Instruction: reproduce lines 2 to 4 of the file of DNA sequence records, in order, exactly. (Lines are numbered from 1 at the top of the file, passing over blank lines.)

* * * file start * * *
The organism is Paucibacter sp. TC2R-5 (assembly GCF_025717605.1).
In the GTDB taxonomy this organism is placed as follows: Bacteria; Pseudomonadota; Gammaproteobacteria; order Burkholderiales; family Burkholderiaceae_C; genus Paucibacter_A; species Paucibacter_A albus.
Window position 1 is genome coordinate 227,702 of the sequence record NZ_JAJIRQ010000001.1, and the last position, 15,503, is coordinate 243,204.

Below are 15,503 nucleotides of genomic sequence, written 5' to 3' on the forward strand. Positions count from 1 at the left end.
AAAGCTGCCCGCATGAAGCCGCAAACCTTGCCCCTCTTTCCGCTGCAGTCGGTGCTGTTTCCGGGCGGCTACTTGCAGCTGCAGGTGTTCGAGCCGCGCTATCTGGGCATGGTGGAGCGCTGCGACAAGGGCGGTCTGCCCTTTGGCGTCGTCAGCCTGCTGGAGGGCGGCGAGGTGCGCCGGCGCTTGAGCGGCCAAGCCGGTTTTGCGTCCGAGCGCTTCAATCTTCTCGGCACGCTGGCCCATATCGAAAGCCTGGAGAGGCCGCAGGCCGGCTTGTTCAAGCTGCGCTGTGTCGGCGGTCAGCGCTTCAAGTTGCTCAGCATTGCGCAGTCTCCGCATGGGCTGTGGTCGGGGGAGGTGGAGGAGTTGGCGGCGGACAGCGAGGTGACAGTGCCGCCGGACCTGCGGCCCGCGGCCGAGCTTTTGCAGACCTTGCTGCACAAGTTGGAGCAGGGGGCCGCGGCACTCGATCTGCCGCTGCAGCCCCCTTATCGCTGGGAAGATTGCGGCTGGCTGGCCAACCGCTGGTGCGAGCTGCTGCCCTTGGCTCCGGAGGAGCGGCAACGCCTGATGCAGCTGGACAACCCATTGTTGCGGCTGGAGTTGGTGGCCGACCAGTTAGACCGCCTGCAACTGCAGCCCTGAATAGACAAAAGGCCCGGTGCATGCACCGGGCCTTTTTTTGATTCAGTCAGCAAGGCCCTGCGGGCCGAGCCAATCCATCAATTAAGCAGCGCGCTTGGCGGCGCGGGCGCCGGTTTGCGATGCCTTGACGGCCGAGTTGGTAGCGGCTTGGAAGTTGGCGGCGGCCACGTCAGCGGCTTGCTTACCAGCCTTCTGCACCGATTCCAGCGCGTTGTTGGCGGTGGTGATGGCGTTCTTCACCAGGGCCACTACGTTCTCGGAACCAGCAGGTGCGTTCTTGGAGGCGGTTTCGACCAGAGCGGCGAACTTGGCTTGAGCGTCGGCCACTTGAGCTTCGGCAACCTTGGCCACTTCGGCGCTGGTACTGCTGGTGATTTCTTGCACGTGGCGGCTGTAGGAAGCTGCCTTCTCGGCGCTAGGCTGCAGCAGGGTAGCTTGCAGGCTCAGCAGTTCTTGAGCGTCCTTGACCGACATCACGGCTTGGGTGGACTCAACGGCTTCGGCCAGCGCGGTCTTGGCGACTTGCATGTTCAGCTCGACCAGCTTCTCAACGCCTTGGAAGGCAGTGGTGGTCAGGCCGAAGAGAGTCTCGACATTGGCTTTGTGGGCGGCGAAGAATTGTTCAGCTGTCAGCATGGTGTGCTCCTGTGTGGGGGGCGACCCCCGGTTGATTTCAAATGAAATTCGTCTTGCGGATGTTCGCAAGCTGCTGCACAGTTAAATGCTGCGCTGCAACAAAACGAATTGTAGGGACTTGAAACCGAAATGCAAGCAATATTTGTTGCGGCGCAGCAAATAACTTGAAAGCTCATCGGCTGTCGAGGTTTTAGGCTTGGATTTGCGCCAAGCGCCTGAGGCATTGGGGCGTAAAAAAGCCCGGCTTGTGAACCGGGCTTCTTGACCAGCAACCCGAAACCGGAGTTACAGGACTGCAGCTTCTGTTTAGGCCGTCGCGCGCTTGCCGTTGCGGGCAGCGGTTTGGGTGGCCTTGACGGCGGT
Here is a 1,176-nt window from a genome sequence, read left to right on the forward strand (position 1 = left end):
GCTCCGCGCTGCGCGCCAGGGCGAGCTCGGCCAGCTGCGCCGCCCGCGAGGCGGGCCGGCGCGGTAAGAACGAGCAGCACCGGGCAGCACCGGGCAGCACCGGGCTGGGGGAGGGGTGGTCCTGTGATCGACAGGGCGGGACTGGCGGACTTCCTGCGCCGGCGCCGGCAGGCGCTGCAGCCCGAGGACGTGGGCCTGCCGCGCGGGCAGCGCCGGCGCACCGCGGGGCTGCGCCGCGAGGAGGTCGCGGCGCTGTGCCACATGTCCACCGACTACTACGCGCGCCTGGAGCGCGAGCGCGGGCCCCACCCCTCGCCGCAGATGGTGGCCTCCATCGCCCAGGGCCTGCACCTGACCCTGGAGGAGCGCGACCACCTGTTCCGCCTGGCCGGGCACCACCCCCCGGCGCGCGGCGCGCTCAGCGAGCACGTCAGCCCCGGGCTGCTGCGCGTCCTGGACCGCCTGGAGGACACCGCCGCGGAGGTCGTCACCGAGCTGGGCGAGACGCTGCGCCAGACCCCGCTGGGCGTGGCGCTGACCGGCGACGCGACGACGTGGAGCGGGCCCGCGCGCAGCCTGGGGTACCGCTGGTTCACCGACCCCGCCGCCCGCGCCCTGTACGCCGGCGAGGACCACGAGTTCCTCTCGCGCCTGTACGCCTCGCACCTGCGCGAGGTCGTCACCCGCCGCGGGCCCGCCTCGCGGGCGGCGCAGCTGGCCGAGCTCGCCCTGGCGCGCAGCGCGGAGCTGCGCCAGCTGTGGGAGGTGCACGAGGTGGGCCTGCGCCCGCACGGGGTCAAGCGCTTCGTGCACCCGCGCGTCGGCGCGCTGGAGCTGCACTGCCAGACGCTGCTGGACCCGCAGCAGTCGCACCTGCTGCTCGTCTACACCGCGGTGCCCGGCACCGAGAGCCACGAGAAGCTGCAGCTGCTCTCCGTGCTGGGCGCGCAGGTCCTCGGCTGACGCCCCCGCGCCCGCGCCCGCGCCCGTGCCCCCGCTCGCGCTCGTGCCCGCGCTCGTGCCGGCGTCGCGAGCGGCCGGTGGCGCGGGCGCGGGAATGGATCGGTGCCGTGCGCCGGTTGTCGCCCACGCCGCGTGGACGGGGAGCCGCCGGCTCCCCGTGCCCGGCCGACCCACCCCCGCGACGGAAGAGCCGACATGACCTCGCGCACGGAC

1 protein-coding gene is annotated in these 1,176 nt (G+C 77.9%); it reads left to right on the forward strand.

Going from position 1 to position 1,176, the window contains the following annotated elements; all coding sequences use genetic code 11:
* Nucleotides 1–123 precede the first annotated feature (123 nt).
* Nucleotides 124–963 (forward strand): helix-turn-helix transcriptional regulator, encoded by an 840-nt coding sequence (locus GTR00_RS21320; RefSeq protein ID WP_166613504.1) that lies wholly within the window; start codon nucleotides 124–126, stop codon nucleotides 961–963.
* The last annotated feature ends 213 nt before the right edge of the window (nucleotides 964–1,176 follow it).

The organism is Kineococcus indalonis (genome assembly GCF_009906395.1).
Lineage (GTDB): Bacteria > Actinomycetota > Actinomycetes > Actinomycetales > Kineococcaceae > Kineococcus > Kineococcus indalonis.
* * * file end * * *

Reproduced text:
In the GTDB taxonomy this organism is placed as follows: Bacteria; Pseudomonadota; Gammaproteobacteria; order Burkholderiales; family Burkholderiaceae_C; genus Paucibacter_A; species Paucibacter_A albus.
Window position 1 is genome coordinate 227,702 of the sequence record NZ_JAJIRQ010000001.1, and the last position, 15,503, is coordinate 243,204.

Below are 15,503 nucleotides of genomic sequence, written 5' to 3' on the forward strand. Positions count from 1 at the left end.